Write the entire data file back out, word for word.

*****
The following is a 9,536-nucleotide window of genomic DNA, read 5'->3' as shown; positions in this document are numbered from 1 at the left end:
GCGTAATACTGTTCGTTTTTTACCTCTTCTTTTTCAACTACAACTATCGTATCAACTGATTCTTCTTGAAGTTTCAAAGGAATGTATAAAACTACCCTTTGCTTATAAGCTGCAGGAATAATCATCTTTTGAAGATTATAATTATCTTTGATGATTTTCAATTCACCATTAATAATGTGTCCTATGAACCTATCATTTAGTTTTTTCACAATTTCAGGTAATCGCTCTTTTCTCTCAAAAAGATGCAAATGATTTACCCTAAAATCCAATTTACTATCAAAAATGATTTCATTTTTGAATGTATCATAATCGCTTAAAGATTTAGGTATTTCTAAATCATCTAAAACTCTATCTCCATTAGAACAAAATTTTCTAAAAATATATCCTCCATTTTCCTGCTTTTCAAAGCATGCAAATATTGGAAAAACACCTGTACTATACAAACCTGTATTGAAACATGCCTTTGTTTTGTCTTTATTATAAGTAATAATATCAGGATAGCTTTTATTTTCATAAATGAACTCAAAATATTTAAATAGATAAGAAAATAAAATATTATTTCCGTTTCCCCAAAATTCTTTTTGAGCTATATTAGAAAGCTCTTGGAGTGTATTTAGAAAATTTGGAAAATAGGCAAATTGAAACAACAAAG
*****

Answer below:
The following is a 9,536-nucleotide window of genomic DNA, read 5'->3' as shown; positions in this document are numbered from 1 at the left end:
GCGTAATACTGTTCGTTTTTTACCTCTTCTTTTTCAACTACAACTATCGTATCAACTGATTCTTCTTGAAGTTTCAAAGGAATGTATAAAACTACCCTTTGCTTATAAGCTGCAGGAATAATCATCTTTTGAAGATTATAATTATCTTTGATGATTTTCAATTCACCATTAATAATGTGTCCTATGAACCTATCATTTAGTTTTTTCACAATTTCAGGTAATCGCTCTTTTCTCTCAAAAAGATGCAAATGATTTACCCTAAAATCCAATTTACTATCAAAAATGATTTCATTTTTGAATGTATCATAATCGCTTAAAGATTTAGGTATTTCTAAATCATCTAAAACTCTATCTCCATTAGAACAAAATTTTCTAAAAATATATCCTCCATTTTCCTGCTTTTCAAAGCATGCAAATATTGGAAAAACACCTGTACTATACAAACCTGTATTGAAACATGCCTTTGTTTTGTCTTTATTATAAGTAATAATATCAGGATAGCTTTTATTTTCATAAATGAACTCAAAATATTTAAATAGATAAGAAAATAAAATATTATTTCCGTTTCCCCAAAATTCTTTTTGAGCTATATTAGAAAGCTCTTGGAGTGTATTTAGAAAATTTGGAAAATAGGCAAATTGAAACAACAAAG